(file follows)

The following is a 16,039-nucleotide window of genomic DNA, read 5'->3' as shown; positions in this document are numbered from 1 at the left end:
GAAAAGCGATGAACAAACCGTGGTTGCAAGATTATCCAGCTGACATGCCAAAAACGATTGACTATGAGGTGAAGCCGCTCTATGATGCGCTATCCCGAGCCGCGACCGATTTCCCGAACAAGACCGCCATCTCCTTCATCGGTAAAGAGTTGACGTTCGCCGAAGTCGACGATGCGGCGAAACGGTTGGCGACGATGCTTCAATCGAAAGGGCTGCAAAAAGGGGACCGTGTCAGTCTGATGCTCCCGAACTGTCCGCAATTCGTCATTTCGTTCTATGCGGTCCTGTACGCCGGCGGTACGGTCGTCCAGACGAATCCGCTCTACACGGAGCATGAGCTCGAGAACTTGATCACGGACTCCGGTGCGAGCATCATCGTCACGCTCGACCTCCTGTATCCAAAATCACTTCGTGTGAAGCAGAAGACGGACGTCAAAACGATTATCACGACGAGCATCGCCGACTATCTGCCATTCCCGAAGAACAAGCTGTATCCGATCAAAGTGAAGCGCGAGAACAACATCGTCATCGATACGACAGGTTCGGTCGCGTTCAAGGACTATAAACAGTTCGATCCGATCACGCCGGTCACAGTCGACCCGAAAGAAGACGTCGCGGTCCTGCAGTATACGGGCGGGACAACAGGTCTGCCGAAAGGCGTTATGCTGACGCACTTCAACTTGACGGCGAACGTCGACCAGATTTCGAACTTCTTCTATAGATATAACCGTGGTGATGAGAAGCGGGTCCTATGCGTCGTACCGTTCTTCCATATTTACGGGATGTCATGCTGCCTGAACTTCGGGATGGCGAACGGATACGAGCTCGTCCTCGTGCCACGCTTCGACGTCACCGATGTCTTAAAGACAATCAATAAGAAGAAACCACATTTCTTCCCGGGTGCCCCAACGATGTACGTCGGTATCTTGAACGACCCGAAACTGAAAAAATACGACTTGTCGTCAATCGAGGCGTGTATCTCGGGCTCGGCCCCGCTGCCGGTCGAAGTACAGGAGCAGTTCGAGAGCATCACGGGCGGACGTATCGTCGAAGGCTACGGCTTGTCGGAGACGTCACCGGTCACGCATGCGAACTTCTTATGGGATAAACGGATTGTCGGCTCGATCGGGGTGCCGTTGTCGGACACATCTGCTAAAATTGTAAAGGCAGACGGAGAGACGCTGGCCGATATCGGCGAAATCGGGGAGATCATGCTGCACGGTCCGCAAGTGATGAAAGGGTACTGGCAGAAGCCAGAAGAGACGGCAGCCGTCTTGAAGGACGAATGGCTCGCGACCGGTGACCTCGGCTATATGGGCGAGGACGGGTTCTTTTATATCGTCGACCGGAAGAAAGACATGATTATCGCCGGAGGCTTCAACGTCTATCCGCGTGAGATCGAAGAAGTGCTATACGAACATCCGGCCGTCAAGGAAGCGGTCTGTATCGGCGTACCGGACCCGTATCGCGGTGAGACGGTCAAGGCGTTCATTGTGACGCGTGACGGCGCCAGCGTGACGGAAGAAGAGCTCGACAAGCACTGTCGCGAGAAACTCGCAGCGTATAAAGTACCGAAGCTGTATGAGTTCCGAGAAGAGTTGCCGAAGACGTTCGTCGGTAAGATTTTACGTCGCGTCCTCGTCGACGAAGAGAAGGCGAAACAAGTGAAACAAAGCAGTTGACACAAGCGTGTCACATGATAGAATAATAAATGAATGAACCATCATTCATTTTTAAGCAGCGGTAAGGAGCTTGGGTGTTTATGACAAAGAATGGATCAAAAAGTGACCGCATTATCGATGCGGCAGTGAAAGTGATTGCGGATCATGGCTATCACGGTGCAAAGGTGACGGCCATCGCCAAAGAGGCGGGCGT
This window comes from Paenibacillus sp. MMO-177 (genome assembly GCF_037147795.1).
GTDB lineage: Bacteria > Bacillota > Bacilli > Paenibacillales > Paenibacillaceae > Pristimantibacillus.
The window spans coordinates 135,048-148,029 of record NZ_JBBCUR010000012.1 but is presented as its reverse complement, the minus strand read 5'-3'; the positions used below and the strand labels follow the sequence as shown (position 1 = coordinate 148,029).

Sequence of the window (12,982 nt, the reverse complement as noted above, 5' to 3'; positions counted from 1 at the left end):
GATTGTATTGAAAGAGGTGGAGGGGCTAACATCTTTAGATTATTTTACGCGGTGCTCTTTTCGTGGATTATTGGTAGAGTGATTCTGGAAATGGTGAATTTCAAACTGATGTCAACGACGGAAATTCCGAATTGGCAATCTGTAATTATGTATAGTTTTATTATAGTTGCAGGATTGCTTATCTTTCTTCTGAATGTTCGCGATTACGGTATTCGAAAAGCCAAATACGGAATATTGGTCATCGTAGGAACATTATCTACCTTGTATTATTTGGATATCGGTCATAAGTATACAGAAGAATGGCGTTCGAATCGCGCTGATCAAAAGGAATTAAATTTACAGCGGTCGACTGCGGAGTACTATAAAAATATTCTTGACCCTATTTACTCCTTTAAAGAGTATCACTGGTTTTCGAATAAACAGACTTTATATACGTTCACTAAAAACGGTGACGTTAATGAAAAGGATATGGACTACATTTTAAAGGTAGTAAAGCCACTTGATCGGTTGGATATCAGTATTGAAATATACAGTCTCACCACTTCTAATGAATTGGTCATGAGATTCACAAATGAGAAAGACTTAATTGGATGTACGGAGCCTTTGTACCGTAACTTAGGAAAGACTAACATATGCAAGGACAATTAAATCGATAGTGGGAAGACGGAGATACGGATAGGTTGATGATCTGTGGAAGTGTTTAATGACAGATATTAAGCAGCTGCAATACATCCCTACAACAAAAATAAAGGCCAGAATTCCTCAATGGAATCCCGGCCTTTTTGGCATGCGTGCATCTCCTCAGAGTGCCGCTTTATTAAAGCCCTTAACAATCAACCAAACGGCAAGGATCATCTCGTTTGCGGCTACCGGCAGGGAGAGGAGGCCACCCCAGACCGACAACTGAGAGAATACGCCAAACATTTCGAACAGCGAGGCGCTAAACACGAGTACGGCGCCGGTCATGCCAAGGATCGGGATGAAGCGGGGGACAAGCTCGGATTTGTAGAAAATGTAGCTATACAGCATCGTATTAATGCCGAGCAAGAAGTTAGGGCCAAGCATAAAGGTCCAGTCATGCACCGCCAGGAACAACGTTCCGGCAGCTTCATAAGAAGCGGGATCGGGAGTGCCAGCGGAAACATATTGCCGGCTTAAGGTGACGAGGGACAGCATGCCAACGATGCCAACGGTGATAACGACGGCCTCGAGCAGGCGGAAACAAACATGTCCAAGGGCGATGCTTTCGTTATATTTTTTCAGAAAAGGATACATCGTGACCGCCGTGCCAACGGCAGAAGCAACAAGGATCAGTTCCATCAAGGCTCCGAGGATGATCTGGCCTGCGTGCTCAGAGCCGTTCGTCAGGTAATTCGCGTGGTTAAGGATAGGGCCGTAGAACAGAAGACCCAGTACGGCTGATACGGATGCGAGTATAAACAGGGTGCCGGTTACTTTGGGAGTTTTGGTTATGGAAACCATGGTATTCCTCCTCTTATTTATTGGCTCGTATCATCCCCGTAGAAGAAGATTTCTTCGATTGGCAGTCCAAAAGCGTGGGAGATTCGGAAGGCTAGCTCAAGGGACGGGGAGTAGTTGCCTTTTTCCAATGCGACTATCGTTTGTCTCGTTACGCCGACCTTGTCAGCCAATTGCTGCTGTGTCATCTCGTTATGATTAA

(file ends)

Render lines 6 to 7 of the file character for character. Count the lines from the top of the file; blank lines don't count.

Sequence of the window (12,982 nt, the reverse complement as noted above, 5' to 3'; positions counted from 1 at the left end):
GATTGTATTGAAAGAGGTGGAGGGGCTAACATCTTTAGATTATTTTACGCGGTGCTCTTTTCGTGGATTATTGGTAGAGTGATTCTGGAAATGGTGAATTTCAAACTGATGTCAACGACGGAAATTCCGAATTGGCAATCTGTAATTATGTATAGTTTTATTATAGTTGCAGGATTGCTTATCTTTCTTCTGAATGTTCGCGATTACGGTATTCGAAAAGCCAAATACGGAATATTGGTCATCGTAGGAACATTATCTACCTTGTATTATTTGGATATCGGTCATAAGTATACAGAAGAATGGCGTTCGAATCGCGCTGATCAAAAGGAATTAAATTTACAGCGGTCGACTGCGGAGTACTATAAAAATATTCTTGACCCTATTTACTCCTTTAAAGAGTATCACTGGTTTTCGAATAAACAGACTTTATATACGTTCACTAAAAACGGTGACGTTAATGAAAAGGATATGGACTACATTTTAAAGGTAGTAAAGCCACTTGATCGGTTGGATATCAGTATTGAAATATACAGTCTCACCACTTCTAATGAATTGGTCATGAGATTCACAAATGAGAAAGACTTAATTGGATGTACGGAGCCTTTGTACCGTAACTTAGGAAAGACTAACATATGCAAGGACAATTAAATCGATAGTGGGAAGACGGAGATACGGATAGGTTGATGATCTGTGGAAGTGTTTAATGACAGATATTAAGCAGCTGCAATACATCCCTACAACAAAAATAAAGGCCAGAATTCCTCAATGGAATCCCGGCCTTTTTGGCATGCGTGCATCTCCTCAGAGTGCCGCTTTATTAAAGCCCTTAACAATCAACCAAACGGCAAGGATCATCTCGTTTGCGGCTACCGGCAGGGAGAGGAGGCCACCCCAGACCGACAACTGAGAGAATACGCCAAACATTTCGAACAGCGAGGCGCTAAACACGAGTACGGCGCCGGTCATGCCAAGGATCGGGATGAAGCGGGGGACAAGCTCGGATTTGTAGAAAATGTAGCTATACAGCATCGTATTAATGCCGAGCAAGAAGTTAGGGCCAAGCATAAAGGTCCAGTCATGCACCGCCAGGAACAACGTTCCGGCAGCTTCATAAGAAGCGGGATCGGGAGTGCCAGCGGAAACATATTGCCGGCTTAAGGTGACGAGGGACAGCATGCCAACGATGCCAACGGTGATAACGACGGCCTCGAGCAGGCGGAAACAAACATGTCCAAGGGCGATGCTTTCGTTATATTTTTTCAGAAAAGGATACATCGTGACCGCCGTGCCAACGGCAGAAGCAACAAGGATCAGTTCCATCAAGGCTCCGAGGATGATCTGGCCTGCGTGCTCAGAGCCGTTCGTCAGGTAATTCGCGTGGTTAAGGATAGGGCCGTAGAACAGAAGACCCAGTACGGCTGATACGGATGCGAGTATAAACAGGGTGCCGGTTACTTTGGGAGTTTTGGTTATGGAAACCATGGTATTCCTCCTCTTATTTATTGGCTCGTATCATCCCCGTAGAAGAAGATTTCTTCGATTGGCAGTCCAAAAGCGTGGGAGATTCGGAAGGCTAGCTCAAGGGACGGGGAGTAGTTGCCTTTTTCCAATGCGACTATCGTTTGTCTCGTTACGCCGACCTTGTCAGCCAATTGCTGCTGTGTCATCTCGTTATGATTAA